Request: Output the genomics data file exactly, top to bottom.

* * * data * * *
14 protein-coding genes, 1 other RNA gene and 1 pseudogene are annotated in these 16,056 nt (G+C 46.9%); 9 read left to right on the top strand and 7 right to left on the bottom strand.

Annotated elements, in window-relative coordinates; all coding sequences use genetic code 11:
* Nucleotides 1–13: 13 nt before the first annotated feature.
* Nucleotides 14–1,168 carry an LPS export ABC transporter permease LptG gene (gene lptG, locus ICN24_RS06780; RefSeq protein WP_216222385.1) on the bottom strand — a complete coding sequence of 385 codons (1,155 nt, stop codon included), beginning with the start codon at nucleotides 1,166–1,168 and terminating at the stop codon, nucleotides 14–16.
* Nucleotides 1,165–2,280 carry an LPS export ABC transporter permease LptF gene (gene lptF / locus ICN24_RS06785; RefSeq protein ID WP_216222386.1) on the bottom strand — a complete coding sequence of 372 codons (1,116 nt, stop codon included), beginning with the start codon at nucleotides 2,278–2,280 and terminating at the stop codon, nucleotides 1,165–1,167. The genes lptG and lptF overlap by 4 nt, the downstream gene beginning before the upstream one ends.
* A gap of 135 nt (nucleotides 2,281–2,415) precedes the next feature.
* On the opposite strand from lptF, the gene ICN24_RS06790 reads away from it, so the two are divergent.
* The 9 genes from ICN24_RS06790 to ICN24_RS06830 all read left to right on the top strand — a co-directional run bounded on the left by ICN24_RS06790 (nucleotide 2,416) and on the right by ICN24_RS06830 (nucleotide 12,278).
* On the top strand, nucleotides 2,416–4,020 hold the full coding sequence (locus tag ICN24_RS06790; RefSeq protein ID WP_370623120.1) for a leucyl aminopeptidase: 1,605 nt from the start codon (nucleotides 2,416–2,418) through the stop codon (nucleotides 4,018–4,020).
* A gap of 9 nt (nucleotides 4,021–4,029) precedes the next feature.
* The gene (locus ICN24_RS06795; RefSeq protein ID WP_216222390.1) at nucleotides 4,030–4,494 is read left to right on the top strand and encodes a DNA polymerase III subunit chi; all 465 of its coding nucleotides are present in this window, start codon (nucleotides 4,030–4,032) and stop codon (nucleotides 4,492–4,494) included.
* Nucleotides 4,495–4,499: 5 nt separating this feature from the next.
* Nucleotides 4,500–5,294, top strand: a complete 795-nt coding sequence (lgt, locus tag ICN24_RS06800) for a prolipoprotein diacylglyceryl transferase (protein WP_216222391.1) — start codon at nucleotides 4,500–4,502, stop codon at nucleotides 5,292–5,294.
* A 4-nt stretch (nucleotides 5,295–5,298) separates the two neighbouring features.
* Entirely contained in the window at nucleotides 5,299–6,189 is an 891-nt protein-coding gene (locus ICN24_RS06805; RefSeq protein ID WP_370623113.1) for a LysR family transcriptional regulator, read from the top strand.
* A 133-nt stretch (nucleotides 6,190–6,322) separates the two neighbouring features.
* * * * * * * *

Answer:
14 protein-coding genes, 1 other RNA gene and 1 pseudogene are annotated in these 16,056 nt (G+C 46.9%); 9 read left to right on the top strand and 7 right to left on the bottom strand.

Annotated elements, in window-relative coordinates; all coding sequences use genetic code 11:
* Nucleotides 1–13: 13 nt before the first annotated feature.
* Nucleotides 14–1,168 carry an LPS export ABC transporter permease LptG gene (gene lptG, locus ICN24_RS06780; RefSeq protein WP_216222385.1) on the bottom strand — a complete coding sequence of 385 codons (1,155 nt, stop codon included), beginning with the start codon at nucleotides 1,166–1,168 and terminating at the stop codon, nucleotides 14–16.
* Nucleotides 1,165–2,280 carry an LPS export ABC transporter permease LptF gene (gene lptF / locus ICN24_RS06785; RefSeq protein ID WP_216222386.1) on the bottom strand — a complete coding sequence of 372 codons (1,116 nt, stop codon included), beginning with the start codon at nucleotides 2,278–2,280 and terminating at the stop codon, nucleotides 1,165–1,167. The genes lptG and lptF overlap by 4 nt, the downstream gene beginning before the upstream one ends.
* A gap of 135 nt (nucleotides 2,281–2,415) precedes the next feature.
* On the opposite strand from lptF, the gene ICN24_RS06790 reads away from it, so the two are divergent.
* The 9 genes from ICN24_RS06790 to ICN24_RS06830 all read left to right on the top strand — a co-directional run bounded on the left by ICN24_RS06790 (nucleotide 2,416) and on the right by ICN24_RS06830 (nucleotide 12,278).
* On the top strand, nucleotides 2,416–4,020 hold the full coding sequence (locus tag ICN24_RS06790; RefSeq protein ID WP_370623120.1) for a leucyl aminopeptidase: 1,605 nt from the start codon (nucleotides 2,416–2,418) through the stop codon (nucleotides 4,018–4,020).
* A gap of 9 nt (nucleotides 4,021–4,029) precedes the next feature.
* The gene (locus ICN24_RS06795; RefSeq protein ID WP_216222390.1) at nucleotides 4,030–4,494 is read left to right on the top strand and encodes a DNA polymerase III subunit chi; all 465 of its coding nucleotides are present in this window, start codon (nucleotides 4,030–4,032) and stop codon (nucleotides 4,492–4,494) included.
* Nucleotides 4,495–4,499: 5 nt separating this feature from the next.
* Nucleotides 4,500–5,294, top strand: a complete 795-nt coding sequence (lgt, locus tag ICN24_RS06800) for a prolipoprotein diacylglyceryl transferase (protein WP_216222391.1) — start codon at nucleotides 4,500–4,502, stop codon at nucleotides 5,292–5,294.
* A 4-nt stretch (nucleotides 5,295–5,298) separates the two neighbouring features.
* Entirely contained in the window at nucleotides 5,299–6,189 is an 891-nt protein-coding gene (locus ICN24_RS06805; RefSeq protein ID WP_370623113.1) for a LysR family transcriptional regulator, read from the top strand.
* A 133-nt stretch (nucleotides 6,190–6,322) separates the two neighbouring features.